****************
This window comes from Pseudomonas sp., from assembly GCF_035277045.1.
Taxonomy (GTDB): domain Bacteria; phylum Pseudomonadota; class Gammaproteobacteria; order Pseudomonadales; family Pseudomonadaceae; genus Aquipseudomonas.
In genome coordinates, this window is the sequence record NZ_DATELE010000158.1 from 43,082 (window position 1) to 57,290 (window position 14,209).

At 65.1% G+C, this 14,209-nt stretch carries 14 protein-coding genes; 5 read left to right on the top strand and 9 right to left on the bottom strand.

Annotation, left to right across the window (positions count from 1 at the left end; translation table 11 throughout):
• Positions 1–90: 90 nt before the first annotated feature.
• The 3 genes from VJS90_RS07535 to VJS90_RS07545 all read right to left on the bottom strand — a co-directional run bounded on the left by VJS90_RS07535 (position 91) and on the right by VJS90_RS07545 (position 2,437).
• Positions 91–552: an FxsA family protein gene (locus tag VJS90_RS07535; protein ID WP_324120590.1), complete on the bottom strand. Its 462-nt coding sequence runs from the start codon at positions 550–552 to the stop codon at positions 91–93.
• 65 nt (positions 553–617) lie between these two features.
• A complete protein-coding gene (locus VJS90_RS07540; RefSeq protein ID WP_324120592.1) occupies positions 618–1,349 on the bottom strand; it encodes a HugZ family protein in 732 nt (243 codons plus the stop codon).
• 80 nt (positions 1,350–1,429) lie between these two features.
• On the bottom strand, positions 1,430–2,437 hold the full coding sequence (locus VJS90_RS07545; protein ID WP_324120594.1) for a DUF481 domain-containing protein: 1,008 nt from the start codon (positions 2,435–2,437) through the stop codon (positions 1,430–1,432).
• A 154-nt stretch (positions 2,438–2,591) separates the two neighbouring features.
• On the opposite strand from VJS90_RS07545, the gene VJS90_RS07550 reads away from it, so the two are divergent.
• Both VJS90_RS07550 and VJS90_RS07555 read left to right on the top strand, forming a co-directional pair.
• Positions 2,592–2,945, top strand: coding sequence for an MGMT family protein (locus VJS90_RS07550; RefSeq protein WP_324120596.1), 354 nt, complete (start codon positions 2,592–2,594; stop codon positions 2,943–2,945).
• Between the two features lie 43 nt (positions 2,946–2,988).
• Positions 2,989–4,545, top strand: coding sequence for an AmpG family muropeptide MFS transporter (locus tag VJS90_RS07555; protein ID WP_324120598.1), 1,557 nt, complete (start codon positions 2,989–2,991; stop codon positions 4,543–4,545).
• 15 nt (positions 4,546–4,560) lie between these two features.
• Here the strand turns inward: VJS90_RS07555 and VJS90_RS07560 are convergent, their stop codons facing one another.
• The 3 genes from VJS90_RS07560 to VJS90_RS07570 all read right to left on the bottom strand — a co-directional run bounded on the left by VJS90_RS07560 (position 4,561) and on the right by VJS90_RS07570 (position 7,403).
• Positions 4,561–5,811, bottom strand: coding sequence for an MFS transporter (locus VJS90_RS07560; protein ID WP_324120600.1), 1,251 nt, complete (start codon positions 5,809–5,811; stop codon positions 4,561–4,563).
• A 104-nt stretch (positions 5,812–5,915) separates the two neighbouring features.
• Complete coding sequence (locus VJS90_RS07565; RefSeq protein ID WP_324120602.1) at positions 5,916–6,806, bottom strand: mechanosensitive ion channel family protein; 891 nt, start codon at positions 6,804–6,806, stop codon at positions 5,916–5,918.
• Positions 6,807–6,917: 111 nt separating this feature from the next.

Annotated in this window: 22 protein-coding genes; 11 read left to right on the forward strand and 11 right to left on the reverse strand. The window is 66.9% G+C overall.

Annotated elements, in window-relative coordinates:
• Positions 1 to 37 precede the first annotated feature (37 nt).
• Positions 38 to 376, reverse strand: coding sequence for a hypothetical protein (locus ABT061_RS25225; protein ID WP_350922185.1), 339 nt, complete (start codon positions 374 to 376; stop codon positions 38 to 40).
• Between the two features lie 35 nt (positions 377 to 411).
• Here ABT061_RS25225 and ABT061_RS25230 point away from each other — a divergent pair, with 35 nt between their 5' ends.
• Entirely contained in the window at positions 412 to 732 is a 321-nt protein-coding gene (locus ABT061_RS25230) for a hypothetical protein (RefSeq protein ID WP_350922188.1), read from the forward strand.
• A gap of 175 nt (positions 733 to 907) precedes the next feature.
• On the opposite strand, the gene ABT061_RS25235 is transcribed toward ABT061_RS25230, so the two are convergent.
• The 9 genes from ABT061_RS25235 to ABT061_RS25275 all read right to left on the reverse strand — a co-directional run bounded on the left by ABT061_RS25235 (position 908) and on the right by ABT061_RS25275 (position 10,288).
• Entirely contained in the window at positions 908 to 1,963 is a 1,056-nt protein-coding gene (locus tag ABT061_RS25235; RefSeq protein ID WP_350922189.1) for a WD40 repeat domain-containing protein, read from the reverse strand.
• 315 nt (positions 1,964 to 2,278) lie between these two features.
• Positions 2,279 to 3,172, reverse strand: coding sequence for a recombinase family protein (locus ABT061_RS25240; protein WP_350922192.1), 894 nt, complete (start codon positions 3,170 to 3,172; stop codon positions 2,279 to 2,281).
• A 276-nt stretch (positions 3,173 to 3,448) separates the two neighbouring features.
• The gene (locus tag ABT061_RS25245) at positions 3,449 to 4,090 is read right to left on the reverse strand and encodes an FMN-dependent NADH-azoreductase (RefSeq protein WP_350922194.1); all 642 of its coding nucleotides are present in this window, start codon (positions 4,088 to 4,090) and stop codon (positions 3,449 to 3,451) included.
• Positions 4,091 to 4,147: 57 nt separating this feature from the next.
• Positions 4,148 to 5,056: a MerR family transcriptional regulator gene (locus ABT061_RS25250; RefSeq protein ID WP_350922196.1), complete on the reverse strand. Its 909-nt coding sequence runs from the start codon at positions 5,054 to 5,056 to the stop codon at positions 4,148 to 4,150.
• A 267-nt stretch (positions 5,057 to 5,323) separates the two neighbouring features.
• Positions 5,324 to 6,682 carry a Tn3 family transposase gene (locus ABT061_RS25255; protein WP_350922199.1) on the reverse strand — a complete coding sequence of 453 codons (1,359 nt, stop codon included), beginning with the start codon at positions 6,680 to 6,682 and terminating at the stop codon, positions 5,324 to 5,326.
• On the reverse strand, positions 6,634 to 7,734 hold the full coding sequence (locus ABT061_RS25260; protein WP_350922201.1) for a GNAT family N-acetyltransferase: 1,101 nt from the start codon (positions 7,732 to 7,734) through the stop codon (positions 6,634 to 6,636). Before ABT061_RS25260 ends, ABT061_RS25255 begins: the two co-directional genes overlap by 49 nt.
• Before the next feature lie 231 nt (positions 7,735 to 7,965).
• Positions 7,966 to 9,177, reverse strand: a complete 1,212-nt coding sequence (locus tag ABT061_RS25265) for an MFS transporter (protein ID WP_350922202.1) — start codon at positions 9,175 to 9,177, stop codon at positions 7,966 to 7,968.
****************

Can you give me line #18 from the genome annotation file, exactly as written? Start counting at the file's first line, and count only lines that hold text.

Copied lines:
• Positions 2,989–4,545, top strand: coding sequence for an AmpG family muropeptide MFS transporter (locus tag VJS90_RS07555; protein ID WP_324120598.1), 1,557 nt, complete (start codon positions 2,989–2,991; stop codon positions 4,543–4,545).